Source : bitcoinmagazine.comhttps://bitcoinmagazine.com/.image/c_fit,cs_srgb,q_auto:good,w_620/MTg2OTc1MzgzNzEzNzUyOTg5/5-year-inflation-expectation-rate.png
Listen To This Episode:
In this episode of Bitcoin Magazine’s “Fed Watch” podcast, Christian Keroles and I sat down with Jeff Snider, the head of global investment research at Alhambra Investments and a premier eurodollar expert, for a conversation about the current and changing state of the global financial system.
We cover the London Inter-Bank Offered Rate (LIBOR) and Secured Overnight Financing Rate (SOFR), the Federal Reserve’s hawkish pivot, what we can learn from yield curves and of course, bitcoin.
Why LIBOR And SOFR Are Important
Deep in the heart of the eurodollar system was the LIBOR. It was the rate that banks charged each other to borrow money. Since it acted as a Fed funds rate of sorts for the international eurodollar system, it was the rate that informed all the other rates above it.
For years, the Federal Reserve and other central banks had been trying to get rid of LIBOR and it seems they might have done it this time. In 2022, “financial firms using LIBOR face legal, operational, credit, regulatory, and reputational risk,” according to a Congressional Research Service (CRS) document published on December 15, 2021.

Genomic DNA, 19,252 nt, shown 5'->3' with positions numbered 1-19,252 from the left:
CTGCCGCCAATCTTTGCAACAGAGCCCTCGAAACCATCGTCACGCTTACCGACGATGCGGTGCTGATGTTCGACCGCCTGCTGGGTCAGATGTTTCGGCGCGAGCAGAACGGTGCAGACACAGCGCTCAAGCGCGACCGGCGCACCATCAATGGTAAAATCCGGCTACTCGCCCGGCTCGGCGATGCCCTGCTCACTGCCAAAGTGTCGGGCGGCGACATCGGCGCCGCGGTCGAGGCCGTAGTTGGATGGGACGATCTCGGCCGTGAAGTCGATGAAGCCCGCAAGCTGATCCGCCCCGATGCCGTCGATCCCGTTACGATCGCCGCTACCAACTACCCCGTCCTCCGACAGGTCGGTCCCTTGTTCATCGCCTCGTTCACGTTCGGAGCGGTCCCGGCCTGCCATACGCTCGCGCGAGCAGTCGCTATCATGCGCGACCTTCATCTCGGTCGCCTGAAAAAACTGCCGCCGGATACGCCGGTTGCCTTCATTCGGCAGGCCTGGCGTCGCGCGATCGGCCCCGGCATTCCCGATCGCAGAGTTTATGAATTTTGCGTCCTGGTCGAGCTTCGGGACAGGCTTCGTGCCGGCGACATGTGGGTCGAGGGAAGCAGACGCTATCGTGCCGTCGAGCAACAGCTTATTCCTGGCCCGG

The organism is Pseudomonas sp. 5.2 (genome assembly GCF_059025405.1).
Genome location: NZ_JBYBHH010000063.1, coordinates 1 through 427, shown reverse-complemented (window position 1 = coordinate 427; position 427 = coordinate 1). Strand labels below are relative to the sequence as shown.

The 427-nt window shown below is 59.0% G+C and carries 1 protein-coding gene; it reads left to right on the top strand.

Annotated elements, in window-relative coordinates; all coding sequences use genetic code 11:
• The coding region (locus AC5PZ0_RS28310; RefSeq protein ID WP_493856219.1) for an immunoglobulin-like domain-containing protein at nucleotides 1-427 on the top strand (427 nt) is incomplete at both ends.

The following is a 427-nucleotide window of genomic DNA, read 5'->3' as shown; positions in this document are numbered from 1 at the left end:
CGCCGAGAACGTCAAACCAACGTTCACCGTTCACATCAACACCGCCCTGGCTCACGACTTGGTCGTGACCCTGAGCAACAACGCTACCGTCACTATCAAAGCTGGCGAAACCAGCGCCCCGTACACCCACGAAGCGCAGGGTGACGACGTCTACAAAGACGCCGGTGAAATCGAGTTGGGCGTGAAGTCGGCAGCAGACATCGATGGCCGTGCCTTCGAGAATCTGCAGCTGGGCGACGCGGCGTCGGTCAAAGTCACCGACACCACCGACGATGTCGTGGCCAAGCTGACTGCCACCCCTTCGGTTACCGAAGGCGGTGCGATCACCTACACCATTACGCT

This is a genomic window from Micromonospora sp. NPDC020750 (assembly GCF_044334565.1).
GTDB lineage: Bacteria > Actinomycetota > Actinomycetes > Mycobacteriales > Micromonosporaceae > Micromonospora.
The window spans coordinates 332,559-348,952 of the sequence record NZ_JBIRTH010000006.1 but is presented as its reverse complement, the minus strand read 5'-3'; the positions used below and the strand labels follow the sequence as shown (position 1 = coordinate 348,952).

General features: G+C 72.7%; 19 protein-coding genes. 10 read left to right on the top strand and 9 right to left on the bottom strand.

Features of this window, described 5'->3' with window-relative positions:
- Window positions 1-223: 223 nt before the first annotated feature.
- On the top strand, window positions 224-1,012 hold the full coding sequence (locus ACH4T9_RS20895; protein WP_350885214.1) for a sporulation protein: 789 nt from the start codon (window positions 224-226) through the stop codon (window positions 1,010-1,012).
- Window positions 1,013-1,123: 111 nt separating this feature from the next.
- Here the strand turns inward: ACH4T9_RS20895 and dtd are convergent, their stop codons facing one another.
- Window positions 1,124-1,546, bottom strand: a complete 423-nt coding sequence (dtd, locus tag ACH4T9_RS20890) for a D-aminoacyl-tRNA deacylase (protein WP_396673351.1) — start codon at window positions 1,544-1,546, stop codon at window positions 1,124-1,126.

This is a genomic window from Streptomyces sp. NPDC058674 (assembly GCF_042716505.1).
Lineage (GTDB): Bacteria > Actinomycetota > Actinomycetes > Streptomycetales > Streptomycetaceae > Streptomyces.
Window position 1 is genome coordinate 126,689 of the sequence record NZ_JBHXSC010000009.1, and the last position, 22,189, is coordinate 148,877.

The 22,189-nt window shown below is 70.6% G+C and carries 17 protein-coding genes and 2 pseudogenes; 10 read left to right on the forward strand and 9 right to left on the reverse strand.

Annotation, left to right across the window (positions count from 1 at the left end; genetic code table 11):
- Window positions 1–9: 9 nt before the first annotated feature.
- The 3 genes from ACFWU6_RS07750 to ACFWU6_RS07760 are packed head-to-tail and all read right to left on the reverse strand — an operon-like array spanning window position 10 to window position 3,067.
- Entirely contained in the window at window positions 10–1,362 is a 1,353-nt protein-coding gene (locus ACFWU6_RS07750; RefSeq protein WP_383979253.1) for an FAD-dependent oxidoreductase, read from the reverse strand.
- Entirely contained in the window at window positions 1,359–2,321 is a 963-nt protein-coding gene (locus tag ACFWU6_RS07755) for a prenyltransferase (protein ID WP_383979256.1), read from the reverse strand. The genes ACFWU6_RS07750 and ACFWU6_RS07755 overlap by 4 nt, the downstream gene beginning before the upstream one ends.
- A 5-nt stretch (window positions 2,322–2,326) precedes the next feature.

Snider’s comments were insightful around why it had taken so long to move away from LIBOR and that the transition will take until at least June 2023 when the last futures contracts using LIBOR expire.
The replacement offered by the Federal Reserve is SOFR, while private firms like Bloomberg are also offering alternatives. There is no clear winner at this time, and it might be that there isn’t one for a prolonged period of time.
LIBOR was an emergent market phenomenon that allowed eurodollars contracts to eat the financial world. From the above document, in 2020, LIBOR was referenced in $223 trillion worth of contracts, per CRS. That’s a lot of unwinding, and Snider mentioned that in stopping the market from using LIBOR, regulators opened up much more systemic risk and uncertainty.
For my part, I think this is a fantastic opportunity to observe how the system adapts to a fundamental change. One day, it will have to happen when they adopt bitcoin, so this experiment is one where we can get some data.